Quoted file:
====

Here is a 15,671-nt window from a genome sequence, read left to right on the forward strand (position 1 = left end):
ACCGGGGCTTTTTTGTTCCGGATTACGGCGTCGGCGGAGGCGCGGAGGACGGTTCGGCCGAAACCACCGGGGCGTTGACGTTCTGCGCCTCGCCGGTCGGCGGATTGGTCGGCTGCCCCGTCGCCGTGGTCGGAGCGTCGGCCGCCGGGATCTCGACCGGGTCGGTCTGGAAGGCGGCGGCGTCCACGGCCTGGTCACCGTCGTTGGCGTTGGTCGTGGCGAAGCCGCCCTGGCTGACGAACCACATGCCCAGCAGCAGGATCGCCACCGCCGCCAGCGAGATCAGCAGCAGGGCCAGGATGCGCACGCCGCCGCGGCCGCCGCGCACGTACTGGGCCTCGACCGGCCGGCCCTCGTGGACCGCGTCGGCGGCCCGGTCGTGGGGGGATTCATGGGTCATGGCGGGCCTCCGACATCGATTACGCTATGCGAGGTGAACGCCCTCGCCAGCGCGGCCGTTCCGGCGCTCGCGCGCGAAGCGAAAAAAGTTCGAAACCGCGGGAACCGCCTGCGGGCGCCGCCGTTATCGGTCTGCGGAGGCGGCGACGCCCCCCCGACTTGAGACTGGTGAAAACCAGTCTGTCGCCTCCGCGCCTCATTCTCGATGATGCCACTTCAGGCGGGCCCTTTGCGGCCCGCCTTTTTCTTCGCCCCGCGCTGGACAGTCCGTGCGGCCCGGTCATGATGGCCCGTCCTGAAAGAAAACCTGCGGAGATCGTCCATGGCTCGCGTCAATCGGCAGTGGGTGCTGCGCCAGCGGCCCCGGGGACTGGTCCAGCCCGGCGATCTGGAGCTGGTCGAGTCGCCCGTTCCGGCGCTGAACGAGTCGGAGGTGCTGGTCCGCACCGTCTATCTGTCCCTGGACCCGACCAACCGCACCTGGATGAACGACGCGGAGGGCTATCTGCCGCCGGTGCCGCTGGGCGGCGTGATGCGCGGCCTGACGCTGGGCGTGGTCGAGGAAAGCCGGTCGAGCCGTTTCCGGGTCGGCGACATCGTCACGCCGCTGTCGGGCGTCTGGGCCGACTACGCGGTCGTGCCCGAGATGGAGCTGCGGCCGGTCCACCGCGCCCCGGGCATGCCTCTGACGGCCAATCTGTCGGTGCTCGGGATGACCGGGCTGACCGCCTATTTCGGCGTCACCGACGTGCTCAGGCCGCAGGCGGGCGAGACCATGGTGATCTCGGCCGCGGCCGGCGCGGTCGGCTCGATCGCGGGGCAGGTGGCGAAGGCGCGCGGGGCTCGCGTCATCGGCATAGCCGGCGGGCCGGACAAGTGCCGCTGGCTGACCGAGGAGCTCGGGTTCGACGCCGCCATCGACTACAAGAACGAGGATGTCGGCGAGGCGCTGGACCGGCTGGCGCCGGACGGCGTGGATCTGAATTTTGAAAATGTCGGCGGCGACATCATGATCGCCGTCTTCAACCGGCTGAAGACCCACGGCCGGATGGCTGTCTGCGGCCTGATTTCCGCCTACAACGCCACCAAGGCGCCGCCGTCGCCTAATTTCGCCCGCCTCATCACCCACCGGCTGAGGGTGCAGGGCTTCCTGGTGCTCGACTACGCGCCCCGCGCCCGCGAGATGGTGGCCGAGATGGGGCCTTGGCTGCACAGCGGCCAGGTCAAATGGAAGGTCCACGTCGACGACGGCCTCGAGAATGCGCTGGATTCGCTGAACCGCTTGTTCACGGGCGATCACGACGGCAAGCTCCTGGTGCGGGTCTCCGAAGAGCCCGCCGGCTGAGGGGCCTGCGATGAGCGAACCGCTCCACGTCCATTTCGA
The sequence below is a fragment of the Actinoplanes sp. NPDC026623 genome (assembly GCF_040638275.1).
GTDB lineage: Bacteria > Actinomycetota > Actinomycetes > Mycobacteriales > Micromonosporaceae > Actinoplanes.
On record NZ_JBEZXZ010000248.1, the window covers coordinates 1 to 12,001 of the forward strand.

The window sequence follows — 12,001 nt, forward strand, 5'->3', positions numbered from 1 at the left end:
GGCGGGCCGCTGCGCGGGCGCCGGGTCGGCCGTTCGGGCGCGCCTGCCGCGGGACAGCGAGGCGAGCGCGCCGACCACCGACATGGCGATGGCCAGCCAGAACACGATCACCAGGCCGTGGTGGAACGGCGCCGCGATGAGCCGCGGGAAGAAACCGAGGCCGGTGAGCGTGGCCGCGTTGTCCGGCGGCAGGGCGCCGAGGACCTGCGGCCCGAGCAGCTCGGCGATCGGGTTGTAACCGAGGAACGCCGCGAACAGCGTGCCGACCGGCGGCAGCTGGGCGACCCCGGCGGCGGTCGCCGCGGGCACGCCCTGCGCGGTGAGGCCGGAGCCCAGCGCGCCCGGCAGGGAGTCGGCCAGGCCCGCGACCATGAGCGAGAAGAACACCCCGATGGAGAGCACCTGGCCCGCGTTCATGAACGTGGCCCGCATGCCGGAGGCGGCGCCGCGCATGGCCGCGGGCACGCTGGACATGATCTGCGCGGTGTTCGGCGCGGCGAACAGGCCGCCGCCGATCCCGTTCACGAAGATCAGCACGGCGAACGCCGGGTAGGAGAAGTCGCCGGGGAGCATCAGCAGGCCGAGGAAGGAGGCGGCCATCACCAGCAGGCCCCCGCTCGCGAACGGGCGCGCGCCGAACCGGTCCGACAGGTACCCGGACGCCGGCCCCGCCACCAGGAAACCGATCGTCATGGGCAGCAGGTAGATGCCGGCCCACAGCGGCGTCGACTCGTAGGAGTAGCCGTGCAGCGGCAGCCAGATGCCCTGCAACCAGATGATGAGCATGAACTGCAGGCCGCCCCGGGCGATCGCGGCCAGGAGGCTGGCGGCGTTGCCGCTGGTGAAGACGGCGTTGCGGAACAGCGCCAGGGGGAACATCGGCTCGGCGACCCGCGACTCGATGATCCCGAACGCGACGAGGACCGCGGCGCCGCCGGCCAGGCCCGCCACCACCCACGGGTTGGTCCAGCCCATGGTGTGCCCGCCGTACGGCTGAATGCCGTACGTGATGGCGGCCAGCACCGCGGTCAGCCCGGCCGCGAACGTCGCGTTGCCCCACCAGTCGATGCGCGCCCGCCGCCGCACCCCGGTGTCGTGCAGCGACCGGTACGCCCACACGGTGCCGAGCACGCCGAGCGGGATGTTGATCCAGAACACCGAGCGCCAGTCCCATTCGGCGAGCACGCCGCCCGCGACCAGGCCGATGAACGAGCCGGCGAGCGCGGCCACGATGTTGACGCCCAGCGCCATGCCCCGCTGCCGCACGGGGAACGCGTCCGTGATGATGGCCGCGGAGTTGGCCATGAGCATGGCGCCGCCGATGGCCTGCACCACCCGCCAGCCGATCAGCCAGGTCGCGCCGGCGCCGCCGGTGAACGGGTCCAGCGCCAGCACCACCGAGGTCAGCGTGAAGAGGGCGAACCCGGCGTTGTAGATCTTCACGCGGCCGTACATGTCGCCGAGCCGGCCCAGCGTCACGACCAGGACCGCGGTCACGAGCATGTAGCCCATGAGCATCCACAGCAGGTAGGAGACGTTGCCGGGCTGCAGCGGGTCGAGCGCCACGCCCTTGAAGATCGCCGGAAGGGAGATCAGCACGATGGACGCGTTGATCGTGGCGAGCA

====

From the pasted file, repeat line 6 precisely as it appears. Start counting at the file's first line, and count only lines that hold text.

The window sequence follows — 12,001 nt, forward strand, 5'->3', positions numbered from 1 at the left end: